This Easter holiday I fulfilled a long held ambition to ride from Brighton to Bristol. It has always felt better to ride somewhere rather than just go in circles, but from Brighton the opportunity to ride out in one direction for the day are a little limited, with the sea to the south and London sprawling to the north, inevitably the armchair cyclotourist looks west. Just under 150 miles away, Bristol has always seemed a realistic objective for a days cycling and over the years I have spent many hours working out possible routes.I think I was partly inspired by one of my Grandads stories of a cycling tour that he took to Wales. It was before the war, shortly after he had bought a new bike with its 3 gear Sturmey Archer hub, in fact the very bike he is riding in The Photograph. The route was planned and the date set but disaster struck the day before they were due to leave, he came down Bear Road and his wheel got caught in a tram line on the Lewes road. He fell and suffered minor bruises and scuffs, but the rear wheel of his bike was badly buckled and needed to go to the bike shop. The plan was to leave for Wales in the morning so he went to find the friend from the cycle club he had sold his single speed racer to and borrowed it for the tour. After work the next day they rode to the New Forest and then on to Wales the following day. He often spoke about this trip, it was clearly one of the great formative adventures of his life.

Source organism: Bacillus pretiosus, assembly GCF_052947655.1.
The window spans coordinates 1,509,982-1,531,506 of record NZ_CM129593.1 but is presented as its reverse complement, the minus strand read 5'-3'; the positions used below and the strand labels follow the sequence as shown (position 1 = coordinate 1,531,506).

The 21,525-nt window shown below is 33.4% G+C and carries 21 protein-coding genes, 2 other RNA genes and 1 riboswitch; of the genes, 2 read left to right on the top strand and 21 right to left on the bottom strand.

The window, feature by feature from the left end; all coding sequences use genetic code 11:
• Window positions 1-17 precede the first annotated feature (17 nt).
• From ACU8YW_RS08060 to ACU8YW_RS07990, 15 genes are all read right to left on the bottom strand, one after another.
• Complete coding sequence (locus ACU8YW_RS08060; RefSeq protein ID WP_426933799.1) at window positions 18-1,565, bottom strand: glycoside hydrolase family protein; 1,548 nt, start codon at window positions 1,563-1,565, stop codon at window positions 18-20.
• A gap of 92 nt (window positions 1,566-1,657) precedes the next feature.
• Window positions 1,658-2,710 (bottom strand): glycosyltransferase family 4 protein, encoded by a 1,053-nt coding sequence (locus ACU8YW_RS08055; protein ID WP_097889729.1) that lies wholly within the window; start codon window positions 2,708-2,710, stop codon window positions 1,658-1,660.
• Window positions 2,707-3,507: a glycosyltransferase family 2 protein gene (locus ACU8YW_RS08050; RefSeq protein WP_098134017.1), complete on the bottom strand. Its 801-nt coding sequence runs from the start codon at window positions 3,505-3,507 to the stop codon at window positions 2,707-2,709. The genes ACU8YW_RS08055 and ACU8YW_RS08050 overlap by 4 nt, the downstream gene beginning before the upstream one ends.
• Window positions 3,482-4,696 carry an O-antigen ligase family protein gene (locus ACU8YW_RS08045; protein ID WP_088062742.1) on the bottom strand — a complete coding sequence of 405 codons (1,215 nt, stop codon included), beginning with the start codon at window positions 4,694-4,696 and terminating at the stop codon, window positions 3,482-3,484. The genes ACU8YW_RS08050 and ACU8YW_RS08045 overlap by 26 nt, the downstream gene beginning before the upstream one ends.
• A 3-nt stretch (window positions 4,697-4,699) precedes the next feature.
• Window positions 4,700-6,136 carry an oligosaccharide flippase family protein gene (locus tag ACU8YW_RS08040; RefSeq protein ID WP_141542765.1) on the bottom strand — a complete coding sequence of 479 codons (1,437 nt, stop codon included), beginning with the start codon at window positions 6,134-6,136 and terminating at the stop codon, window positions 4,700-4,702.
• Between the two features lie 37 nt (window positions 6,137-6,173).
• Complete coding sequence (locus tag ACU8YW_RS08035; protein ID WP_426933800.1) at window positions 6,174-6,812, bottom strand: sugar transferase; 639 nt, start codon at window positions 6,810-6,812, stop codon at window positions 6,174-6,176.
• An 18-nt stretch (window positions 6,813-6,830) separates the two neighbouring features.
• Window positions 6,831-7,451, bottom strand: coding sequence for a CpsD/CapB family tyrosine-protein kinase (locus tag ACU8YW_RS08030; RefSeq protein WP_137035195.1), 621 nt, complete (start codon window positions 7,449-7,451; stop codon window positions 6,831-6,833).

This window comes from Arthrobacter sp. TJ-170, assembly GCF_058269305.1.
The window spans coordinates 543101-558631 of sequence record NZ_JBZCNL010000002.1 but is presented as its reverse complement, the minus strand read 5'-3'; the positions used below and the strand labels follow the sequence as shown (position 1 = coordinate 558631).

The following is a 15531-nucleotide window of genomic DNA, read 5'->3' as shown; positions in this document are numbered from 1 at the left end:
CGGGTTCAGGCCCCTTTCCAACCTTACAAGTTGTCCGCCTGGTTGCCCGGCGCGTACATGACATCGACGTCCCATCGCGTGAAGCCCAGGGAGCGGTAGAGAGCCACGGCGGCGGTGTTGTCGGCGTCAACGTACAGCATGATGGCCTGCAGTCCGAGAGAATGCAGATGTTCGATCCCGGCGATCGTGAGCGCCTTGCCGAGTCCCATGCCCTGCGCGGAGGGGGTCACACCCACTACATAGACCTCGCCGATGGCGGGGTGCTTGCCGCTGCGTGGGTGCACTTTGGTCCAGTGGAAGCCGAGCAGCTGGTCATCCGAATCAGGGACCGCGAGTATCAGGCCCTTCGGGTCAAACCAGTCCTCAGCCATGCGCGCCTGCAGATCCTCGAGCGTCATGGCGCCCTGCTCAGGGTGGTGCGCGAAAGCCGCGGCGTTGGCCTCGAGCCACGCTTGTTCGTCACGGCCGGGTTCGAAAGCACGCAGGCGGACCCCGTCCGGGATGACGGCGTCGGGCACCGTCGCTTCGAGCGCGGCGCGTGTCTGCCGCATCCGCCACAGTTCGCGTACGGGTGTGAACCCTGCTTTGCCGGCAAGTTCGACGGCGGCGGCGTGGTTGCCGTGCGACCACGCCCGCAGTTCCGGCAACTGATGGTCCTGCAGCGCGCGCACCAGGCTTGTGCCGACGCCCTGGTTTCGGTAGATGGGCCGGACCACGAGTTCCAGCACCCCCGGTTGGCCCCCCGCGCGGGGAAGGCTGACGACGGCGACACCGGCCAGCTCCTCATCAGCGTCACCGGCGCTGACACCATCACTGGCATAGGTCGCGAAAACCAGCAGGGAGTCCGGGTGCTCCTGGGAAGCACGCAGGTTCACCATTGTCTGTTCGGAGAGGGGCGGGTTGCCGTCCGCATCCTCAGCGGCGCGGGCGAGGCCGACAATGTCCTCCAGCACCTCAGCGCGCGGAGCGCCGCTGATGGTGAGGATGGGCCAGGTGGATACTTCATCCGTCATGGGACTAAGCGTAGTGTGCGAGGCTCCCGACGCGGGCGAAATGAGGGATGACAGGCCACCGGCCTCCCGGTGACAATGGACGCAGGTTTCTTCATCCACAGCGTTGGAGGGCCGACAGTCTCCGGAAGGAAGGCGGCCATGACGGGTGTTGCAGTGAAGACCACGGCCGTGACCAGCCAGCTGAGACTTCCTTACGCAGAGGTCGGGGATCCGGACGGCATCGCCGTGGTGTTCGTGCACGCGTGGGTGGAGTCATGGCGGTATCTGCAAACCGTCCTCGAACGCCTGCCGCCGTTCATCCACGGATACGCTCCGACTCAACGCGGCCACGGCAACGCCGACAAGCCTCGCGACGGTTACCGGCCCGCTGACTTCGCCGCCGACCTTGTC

I cross this junction everyday on my way to and from work and often think of My Grandad riding around Wales on his single speed bike.
I set off early, with my new bike loaded up with food, water and a change of clothes for the 5 hour train journey back home. I put my old saddle on the new bike, feeling that this long suffering companion should be with me for one final adventure.
There was a strong (17 mph) head wind all the way and by 50 miles in I realised I had completely misjudged the effort it was taking to ride into it. I was peddling just to go downhill at times and any schedule I had in my head was soon abandoned. I also realised that in my haste to swap saddles I had put the old one at a rather jaunty angle and my knees have not been the same since. The ride was a rather slow trudge through often flooded countryside. I found that as I got further west the fellow cyclists and drivers became friendlier.
I have been using MapMyRun on my phone to help simplify navigation and it has worked very well for me, allowing me to use my phone like a SatNav to help navigate some complex town centres and quieter, unsignposted routes. It has worked out very well and allowed me to explore routes I would not have had the patience to navigate using a map.
My phone allowed me to navigate to the start of the Sustrans NCN Route 24 to Bath. For much of the way the route was straightforward to follow and on very quiet roads. It took me through Longleat safari park. By this stage I did not have the legs to outsprint any big game so I was glad not to actually be in the enclosures, but the scenary was dramatic and the road surface beautiful. The final 14 miles of this route is along the new Two Tunnels Greenway into Bath. This follows the route of an old Railway line and passes over viaducts and though two really long and dimly lit tunnels (1700m and 400m). It was the highlight of the trip.
From Bath I followed another (thankfully flat) old railway cycle path 17 miles into the centre of Bristol. I was very impressed with Bristol as a city to cycle in but was glad to be on my train back home. I had ridden 162 miles, it had taken about 13 hours, my longest ever day on the bike.